MF:    100%. I actually came up with a new topic that I’m talking about this year. And it’s adaptability. We all knew adaptability was important before the pandemic hit, but now we know it is more important than ever and it is going to continue to be important as we move forward. And when we are talking about adaptability, yes there’s individual adaptability. How comfortable is an individual with change and adapting to new things and I’ll share with you most individuals are not wired to openly accept change. So, it does take some work. But more importantly there are things that organizations can do to be more adaptable and this is something that I’m out talking to people about because change will continue to occur at an accelerated pace. It is not going away. It’s the only thing that is constant and you can have an organization full of individuals who are adaptable, but if the organization is not set up to embrace it, it’s going to create some problems so let me give you some specific things that organizations need to be thinking about.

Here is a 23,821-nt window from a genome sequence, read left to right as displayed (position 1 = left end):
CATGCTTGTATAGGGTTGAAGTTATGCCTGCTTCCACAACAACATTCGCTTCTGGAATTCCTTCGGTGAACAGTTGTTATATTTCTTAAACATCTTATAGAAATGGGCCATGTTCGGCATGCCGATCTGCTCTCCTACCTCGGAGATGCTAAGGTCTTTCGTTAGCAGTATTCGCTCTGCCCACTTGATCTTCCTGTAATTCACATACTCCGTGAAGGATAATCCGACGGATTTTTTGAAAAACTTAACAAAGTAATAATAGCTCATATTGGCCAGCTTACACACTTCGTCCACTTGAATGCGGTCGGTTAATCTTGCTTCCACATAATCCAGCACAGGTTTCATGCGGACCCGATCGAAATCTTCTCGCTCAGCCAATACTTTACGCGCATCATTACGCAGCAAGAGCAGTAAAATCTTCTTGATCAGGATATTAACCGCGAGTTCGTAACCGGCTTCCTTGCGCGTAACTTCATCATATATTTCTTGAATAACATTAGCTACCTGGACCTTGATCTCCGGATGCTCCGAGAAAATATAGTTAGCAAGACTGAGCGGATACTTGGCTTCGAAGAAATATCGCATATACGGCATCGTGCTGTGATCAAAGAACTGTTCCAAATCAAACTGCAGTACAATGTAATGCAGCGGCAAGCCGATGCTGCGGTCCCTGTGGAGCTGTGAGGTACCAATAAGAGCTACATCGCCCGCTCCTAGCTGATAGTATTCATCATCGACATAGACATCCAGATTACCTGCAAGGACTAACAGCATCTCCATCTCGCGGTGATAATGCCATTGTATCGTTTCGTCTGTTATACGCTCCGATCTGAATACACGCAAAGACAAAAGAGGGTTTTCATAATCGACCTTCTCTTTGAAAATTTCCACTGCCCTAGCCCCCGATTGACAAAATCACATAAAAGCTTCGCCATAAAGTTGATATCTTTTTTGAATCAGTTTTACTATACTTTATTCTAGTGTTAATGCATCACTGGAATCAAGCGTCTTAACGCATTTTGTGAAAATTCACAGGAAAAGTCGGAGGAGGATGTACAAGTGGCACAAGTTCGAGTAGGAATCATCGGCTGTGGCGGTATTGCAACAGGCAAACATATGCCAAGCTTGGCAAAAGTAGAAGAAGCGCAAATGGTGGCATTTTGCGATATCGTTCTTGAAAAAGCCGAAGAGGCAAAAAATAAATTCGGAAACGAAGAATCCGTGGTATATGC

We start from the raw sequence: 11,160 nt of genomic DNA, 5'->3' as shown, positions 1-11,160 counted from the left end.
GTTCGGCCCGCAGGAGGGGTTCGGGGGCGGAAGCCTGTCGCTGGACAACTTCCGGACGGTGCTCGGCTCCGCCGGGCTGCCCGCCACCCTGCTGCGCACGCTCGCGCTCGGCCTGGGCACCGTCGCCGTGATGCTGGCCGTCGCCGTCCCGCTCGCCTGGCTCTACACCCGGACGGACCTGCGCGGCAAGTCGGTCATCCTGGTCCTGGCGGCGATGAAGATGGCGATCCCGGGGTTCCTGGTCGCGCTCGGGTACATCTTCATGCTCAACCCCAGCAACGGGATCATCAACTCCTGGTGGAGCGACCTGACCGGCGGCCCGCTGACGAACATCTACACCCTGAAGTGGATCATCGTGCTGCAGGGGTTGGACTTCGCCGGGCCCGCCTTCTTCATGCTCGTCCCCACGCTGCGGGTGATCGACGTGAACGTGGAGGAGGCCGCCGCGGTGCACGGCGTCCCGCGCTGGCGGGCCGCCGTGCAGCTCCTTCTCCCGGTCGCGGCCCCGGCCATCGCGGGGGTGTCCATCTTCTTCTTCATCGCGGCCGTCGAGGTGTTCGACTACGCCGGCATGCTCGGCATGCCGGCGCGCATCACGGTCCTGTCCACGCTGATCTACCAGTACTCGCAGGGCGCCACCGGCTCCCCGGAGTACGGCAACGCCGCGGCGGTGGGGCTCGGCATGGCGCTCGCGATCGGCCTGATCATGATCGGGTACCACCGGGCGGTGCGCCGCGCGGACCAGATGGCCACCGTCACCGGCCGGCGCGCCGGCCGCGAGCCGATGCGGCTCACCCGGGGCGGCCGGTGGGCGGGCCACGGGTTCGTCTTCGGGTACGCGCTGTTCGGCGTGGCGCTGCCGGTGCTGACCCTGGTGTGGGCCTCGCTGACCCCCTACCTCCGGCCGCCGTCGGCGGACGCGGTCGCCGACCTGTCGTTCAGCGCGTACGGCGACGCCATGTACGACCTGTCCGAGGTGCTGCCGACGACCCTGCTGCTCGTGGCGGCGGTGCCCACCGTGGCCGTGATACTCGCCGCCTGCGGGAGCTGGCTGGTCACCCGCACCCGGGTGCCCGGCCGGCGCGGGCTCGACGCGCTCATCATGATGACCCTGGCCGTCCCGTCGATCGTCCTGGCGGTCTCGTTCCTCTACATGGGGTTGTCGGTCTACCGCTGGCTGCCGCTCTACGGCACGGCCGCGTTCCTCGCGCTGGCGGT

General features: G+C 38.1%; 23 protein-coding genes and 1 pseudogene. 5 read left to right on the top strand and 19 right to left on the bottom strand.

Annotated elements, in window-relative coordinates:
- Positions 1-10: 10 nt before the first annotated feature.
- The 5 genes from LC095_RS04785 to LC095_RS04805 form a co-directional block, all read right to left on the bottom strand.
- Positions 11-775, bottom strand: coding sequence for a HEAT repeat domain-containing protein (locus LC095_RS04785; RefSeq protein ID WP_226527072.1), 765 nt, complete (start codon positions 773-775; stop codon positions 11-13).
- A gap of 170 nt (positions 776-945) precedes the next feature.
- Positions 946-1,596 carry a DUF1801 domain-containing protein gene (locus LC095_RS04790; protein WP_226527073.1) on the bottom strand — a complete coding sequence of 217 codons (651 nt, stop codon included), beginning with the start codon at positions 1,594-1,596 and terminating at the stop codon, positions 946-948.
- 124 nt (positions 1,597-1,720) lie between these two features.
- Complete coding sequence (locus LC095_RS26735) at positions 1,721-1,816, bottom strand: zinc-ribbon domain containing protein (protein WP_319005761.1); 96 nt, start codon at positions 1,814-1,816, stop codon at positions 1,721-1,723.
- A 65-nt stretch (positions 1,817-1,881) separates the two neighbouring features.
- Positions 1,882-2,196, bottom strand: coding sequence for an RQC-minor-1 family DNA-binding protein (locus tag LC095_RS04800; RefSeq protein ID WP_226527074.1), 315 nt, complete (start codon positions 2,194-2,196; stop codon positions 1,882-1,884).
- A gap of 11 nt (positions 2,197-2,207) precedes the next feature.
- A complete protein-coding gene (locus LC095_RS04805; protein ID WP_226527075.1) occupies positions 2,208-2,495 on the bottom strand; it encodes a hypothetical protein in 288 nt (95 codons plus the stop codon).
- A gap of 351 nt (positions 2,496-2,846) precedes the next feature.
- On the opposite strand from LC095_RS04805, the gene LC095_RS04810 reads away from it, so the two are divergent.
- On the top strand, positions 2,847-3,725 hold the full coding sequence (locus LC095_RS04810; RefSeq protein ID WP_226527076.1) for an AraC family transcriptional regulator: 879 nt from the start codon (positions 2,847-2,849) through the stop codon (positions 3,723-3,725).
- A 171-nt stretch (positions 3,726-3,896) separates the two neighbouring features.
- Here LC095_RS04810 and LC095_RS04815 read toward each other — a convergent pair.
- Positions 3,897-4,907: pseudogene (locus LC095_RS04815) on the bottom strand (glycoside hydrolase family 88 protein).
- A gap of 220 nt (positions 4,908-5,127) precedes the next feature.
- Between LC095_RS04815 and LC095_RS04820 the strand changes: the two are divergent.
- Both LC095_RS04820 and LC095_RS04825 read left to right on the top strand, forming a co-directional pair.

First one being, organizational support. That’s basically looking at whether or not organizations value employee contributions and generally care about employee well-being. So, if an organization wants to be adaptable which is going to be a necessity, they need to make sure that their employees feel cared about. The second and there’s five so I’m going to go through them rather quickly. The second one is that organizations need to have positive what I call emotional health. There has to be a strong positive mindset or feeling or morale about the organization. If you want into an organization and people are being negative or the don’t feel positive about the organization, the likelihood of the organization being able to quickly adapt in times of change and disruption is actually low. Okay so let me talk about the third one. The first one being organizational support. People need to feel supported. The second one being emotional health. People need to have a positive feeling about their employer. And then the third one breaks it down a little bit more specifically as it relates to team support. So, when people within these bigger organizations you have little teams within them. And on that team people need to feel comfortable in sharing their knowledge. They need to feel comfortable with openly discussing their opinions and they need to feel supported when faced with challenges. So, they need the organizational support to know the organization cares about them. They need to have a positive mindset as it relates to the organization.